Condition Monitoring Empowers Every Employee, Including HR

Condition Monitoring (CM) can mean different things to different people. A natural aversion to anything Big Brotherish would seem to complicate CM adoption in general and Human Resources’ role in particular. But that doesn’t have to be the case. CM in fact adds robust capabilities for employees across functional areas including those in HR. From COO’s to machine operators, CM offers verification of events, providing critical insight to specific issues and possible process improvements. CM has as much to offer in performance reviews and training as it does to productivity and quality.

CM platforms that can take disparate equipment from a range of vendors and marshal them into a coherent event-based condition monitoring network offer the greatest potential. Today’s CM systems can utilize sensors to see, smell, hear, and feel the analog as well as digital world in which they operate. And maybe the best development is that you are no longer limited by the native capabilities of a particular piece of equipment. Relatively generic sensor hardware combined with modular data acquisition and intuitive programming provides for virtual instrumentation (VI). VIs in turn give CM the ability to be user defined. So how important is user defined CM?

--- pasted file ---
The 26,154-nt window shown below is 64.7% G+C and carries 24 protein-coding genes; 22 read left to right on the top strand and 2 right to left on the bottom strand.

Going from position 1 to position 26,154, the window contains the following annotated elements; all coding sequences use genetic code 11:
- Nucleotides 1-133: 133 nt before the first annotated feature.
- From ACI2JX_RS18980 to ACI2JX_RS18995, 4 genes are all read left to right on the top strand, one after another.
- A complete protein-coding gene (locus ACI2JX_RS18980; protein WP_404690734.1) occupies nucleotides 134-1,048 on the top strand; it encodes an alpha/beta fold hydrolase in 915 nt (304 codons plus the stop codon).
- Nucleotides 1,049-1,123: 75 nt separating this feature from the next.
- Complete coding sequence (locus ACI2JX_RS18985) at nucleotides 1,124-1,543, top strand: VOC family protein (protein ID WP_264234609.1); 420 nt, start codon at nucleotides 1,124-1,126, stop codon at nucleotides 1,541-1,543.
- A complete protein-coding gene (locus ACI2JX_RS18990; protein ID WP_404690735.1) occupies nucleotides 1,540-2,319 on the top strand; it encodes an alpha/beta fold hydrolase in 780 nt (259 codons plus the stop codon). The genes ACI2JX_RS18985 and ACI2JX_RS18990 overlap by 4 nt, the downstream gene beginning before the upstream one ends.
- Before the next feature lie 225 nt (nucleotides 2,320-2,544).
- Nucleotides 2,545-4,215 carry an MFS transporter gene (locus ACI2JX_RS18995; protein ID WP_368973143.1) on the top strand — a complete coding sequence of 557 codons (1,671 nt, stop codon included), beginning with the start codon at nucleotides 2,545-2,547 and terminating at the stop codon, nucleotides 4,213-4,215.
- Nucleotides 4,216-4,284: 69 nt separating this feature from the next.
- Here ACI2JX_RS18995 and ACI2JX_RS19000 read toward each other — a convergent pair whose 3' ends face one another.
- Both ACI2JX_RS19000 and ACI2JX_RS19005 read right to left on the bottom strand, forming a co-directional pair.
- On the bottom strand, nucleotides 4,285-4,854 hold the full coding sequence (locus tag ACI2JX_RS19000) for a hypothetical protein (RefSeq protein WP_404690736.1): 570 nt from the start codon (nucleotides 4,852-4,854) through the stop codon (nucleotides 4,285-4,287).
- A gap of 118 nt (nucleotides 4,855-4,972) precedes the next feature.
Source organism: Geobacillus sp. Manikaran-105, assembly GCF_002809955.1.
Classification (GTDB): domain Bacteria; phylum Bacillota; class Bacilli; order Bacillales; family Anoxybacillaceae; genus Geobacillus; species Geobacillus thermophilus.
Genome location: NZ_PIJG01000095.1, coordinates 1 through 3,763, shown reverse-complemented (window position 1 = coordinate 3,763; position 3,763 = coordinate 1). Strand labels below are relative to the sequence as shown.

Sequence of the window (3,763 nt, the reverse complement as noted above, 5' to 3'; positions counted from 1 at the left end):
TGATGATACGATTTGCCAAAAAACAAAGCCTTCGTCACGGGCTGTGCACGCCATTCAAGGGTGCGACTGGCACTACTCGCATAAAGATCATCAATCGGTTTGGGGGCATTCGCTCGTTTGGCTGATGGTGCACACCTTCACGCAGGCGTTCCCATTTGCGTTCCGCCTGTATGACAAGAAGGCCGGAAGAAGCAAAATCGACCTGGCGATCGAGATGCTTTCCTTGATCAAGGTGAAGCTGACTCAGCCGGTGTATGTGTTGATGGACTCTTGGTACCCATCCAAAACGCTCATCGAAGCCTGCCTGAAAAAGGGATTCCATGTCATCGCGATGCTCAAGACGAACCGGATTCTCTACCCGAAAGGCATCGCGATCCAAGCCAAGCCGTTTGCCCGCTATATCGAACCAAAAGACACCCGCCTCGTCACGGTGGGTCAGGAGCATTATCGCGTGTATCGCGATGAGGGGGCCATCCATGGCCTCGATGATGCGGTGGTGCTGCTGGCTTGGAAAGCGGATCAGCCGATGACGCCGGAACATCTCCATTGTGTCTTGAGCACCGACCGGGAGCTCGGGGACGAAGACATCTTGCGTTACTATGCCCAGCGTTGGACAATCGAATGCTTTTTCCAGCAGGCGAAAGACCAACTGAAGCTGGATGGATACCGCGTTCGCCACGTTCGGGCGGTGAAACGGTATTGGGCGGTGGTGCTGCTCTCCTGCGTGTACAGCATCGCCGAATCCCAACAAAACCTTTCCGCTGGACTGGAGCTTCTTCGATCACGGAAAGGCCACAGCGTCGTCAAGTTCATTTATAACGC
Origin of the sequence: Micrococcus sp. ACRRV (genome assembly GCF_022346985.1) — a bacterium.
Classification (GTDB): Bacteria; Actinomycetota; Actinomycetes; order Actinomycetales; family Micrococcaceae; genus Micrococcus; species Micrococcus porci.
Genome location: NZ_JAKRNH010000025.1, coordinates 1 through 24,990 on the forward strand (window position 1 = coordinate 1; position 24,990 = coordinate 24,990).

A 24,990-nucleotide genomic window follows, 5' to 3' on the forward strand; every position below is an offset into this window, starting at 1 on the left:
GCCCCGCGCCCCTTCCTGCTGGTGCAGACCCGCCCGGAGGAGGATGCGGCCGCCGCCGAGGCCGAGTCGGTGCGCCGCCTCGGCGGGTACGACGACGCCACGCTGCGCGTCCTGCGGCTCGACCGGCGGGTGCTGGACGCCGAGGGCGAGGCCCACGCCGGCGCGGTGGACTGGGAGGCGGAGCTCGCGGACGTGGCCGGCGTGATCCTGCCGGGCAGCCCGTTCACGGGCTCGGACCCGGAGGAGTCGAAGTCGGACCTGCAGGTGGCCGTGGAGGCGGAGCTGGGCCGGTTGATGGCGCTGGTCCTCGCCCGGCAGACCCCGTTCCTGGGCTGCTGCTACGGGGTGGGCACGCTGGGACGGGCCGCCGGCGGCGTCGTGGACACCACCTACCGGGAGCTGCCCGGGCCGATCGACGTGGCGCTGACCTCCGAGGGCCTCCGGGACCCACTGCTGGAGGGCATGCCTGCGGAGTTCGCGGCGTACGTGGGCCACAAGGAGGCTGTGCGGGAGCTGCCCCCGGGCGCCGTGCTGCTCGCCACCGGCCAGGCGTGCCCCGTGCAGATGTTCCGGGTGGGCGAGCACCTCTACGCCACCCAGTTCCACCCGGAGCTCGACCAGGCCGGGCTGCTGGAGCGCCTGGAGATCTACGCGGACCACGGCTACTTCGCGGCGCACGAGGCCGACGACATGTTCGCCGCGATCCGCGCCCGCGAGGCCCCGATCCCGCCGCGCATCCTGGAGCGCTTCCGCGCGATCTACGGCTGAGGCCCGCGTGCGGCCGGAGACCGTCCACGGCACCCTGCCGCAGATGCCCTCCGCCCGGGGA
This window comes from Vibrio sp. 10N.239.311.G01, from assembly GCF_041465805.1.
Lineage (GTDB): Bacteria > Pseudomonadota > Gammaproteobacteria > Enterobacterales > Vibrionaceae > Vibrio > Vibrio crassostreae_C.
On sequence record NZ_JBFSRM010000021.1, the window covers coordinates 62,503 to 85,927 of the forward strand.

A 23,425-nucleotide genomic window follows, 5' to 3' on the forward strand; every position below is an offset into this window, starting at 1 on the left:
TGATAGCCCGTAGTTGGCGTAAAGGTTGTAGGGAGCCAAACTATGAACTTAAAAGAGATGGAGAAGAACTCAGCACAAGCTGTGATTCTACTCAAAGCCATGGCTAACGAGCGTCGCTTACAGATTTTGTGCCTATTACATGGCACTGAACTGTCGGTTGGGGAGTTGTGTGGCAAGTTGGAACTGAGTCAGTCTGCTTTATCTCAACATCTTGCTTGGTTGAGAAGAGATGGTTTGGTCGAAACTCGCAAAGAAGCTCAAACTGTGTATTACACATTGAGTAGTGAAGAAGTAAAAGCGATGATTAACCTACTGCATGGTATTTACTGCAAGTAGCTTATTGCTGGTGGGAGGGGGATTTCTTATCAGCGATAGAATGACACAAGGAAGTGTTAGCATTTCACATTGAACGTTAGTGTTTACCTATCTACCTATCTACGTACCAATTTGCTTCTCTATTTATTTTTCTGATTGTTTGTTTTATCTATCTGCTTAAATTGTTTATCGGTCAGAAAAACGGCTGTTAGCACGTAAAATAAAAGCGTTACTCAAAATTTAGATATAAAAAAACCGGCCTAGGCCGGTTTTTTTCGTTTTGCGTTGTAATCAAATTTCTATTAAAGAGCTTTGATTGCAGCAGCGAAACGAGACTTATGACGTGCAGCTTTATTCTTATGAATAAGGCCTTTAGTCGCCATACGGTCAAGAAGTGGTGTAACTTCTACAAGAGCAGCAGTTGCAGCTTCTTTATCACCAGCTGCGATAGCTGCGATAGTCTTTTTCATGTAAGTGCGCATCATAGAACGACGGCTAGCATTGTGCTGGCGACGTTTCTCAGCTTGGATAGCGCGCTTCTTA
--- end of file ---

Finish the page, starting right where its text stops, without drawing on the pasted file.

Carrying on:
The COO is rarely able to witness specific events first hand. Even shift supervisors are challenged to see specific events first hand. The events that are of interest to the shift super may or may not be the same as the ones the COO prioritized. Machine operators will have a very different set of conditions that they focus on. The ability of users to define and monitor events, that matter to them specifically, has great promise to generate the next big productivity dividends.

In a lot of ways it’s more like adding super-powers to the labor force than the equipment. Sensors can “see” heat weeks before the cagiest operator could detect smoke. Other sensors use vibration to “hear” warnings months ahead of even the most experienced maintenance staff.  Being able to witness specific events makes CM a unique tool. Communicating CM events across the pant or across the planet further empowers HR.

– John Gleason

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